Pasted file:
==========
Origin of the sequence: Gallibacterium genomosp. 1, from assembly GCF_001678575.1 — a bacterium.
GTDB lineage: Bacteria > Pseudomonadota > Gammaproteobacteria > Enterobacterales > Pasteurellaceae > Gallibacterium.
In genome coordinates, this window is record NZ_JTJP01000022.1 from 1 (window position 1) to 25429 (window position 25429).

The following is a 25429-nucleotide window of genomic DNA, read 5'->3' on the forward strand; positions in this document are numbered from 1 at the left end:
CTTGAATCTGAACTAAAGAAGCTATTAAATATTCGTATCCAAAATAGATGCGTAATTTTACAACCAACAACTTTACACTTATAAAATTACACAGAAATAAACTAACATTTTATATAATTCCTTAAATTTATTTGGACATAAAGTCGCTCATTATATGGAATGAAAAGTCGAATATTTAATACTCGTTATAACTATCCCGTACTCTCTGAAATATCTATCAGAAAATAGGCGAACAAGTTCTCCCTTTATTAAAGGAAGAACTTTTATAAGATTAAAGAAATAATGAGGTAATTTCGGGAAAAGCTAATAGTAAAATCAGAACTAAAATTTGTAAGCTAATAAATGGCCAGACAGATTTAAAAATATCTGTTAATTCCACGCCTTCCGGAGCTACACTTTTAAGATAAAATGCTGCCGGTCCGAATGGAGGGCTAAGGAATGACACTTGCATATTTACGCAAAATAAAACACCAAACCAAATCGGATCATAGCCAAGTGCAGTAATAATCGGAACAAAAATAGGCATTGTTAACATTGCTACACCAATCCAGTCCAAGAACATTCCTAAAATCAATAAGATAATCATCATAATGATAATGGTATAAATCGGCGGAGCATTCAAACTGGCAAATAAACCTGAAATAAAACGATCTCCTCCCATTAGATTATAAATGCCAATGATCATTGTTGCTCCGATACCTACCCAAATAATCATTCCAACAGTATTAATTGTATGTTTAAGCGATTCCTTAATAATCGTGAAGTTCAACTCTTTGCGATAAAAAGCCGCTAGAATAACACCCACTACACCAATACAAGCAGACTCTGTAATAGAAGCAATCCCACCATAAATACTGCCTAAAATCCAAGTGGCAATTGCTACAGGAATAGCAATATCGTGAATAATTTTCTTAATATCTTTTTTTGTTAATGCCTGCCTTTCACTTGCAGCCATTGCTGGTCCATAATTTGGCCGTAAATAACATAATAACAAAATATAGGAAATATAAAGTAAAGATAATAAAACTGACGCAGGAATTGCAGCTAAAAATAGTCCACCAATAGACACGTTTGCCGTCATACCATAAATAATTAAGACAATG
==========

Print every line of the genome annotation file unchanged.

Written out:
Origin of the sequence: Gallibacterium genomosp. 1, from assembly GCF_001678575.1 — a bacterium.
GTDB lineage: Bacteria > Pseudomonadota > Gammaproteobacteria > Enterobacterales > Pasteurellaceae > Gallibacterium.
In genome coordinates, this window is record NZ_JTJP01000022.1 from 1 (window position 1) to 25429 (window position 25429).

The following is a 25429-nucleotide window of genomic DNA, read 5'->3' on the forward strand; positions in this document are numbered from 1 at the left end:
CTTGAATCTGAACTAAAGAAGCTATTAAATATTCGTATCCAAAATAGATGCGTAATTTTACAACCAACAACTTTACACTTATAAAATTACACAGAAATAAACTAACATTTTATATAATTCCTTAAATTTATTTGGACATAAAGTCGCTCATTATATGGAATGAAAAGTCGAATATTTAATACTCGTTATAACTATCCCGTACTCTCTGAAATATCTATCAGAAAATAGGCGAACAAGTTCTCCCTTTATTAAAGGAAGAACTTTTATAAGATTAAAGAAATAATGAGGTAATTTCGGGAAAAGCTAATAGTAAAATCAGAACTAAAATTTGTAAGCTAATAAATGGCCAGACAGATTTAAAAATATCTGTTAATTCCACGCCTTCCGGAGCTACACTTTTAAGATAAAATGCTGCCGGTCCGAATGGAGGGCTAAGGAATGACACTTGCATATTTACGCAAAATAAAACACCAAACCAAATCGGATCATAGCCAAGTGCAGTAATAATCGGAACAAAAATAGGCATTGTTAACATTGCTACACCAATCCAGTCCAAGAACATTCCTAAAATCAATAAGATAATCATCATAATGATAATGGTATAAATCGGCGGAGCATTCAAACTGGCAAATAAACCTGAAATAAAACGATCTCCTCCCATTAGATTATAAATGCCAATGATCATTGTTGCTCCGATACCTACCCAAATAATCATTCCAACAGTATTAATTGTATGTTTAAGCGATTCCTTAATAATCGTGAAGTTCAACTCTTTGCGATAAAAAGCCGCTAGAATAACACCCACTACACCAATACAAGCAGACTCTGTAATAGAAGCAATCCCACCATAAATACTGCCTAAAATCCAAGTGGCAATTGCTACAGGAATAGCAATATCGTGAATAATTTTCTTAATATCTTTTTTTGTTAATGCCTGCCTTTCACTTGCAGCCATTGCTGGTCCATAATTTGGCCGTAAATAACATAATAACAAAATATAGGAAATATAAAGTAAAGATAATAAAACTGACGCAGGAATTGCAGCTAAAAATAGTCCACCAATAGACACGTTTGCCGTCATACCATAAATAATTAAGACAATG